Verily‘s visit to last week’s Health 2.0 conference had an odd-but-fun tack, comparing the data received from human bodies to the billions of data points generated by an average late-model automobile in normal operations. We generate a lot less (ten orders of magnitude difference, according to Verily Chief Technology Officer Brian Otis), but Verily wants to maximize the output by wiring us to multiple sensors and to use the data in a predictive health model. Some of the Verily devices this Editor predicts will be non-starters (the sensor contact lens developed with Alcon) but others like the Dexcom partnership to develop a smaller, cheaper continuous blood glucose monitor and Liftware, the tremor-canceling silverware company Google acquired in 2014, appear promising. Key to predictive health is the Study Watch, which is a wearable that collects a lot of data but is easy to wear for a long time. Mobihealthnews
But what to do with this All That Data? Where this differs from a car is that the operational data goes into feedback loops that tune the engine’s performance, perform long-term monitoring, electrical system, braking, and more. (When the sensors go south or the battery’s low, watch out!) It’s not clear from the talk where this overwhelming amount of healthcare data generated goes to and how it becomes useful to a person or a doctor. This has its own feedback loop this Editor dubbed a few years ago as the Five Big Questions (FBQs): who pays, how much, who’s looking at the data, who’s actioning it, how data is integrated into patient records. That’s not answered, but presumably these technologies will incorporate machine learning and AI to Crunch That Data into bite-sized parts.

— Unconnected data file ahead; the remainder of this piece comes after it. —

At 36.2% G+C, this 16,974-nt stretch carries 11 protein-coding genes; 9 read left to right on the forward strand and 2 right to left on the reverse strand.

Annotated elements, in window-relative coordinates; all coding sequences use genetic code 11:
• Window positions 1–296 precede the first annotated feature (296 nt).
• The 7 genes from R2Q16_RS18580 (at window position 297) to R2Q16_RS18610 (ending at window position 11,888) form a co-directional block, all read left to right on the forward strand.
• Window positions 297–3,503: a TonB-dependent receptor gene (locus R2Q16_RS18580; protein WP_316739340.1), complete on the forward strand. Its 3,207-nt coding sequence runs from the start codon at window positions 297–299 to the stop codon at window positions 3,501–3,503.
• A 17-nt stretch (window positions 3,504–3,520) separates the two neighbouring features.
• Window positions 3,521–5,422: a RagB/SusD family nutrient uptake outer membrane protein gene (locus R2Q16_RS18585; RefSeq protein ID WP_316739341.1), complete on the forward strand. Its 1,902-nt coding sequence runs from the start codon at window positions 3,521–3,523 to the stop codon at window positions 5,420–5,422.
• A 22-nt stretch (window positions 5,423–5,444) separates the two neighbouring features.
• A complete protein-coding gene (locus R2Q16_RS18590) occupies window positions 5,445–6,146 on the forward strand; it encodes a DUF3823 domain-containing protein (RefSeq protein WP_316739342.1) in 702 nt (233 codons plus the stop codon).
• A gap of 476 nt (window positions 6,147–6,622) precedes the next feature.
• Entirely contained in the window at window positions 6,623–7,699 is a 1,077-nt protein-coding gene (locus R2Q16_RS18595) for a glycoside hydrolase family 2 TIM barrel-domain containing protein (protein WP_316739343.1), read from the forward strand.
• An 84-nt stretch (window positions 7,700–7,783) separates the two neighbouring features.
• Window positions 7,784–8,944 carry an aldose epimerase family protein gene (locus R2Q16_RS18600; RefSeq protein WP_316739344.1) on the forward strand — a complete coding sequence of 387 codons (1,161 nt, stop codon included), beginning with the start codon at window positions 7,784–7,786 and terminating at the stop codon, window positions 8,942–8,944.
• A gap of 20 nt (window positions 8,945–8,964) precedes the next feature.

Which leads us back to Verily’s parent, Alphabet a/k/a Google. All that data into Verily devices could be monitored by Google and fed into other Google programs like their search engines and Adwords. Another privacy problem?
Perhaps health systems are arriving at the realization that they have to crunch the data, not avoid it. For the first time, this Editor has observed that a CMIO of a small health system in Illinois and Sanford Health‘s executive director of analytics are actually welcoming patient data and research. Startups in this area such as PreventScripts labor on that “last mile” of clinical decision support, preventative medicine. EHRs are also into the act. Epic launched Share Everywhere, where patients can grant access to their data and clinicians can send updates into the patient portal (MyChart). What’s needed, CMIO Goel admits, is software that combines natural language processing and algorithms to track by disease and specialty–once again, machine learning. Healthcare IT News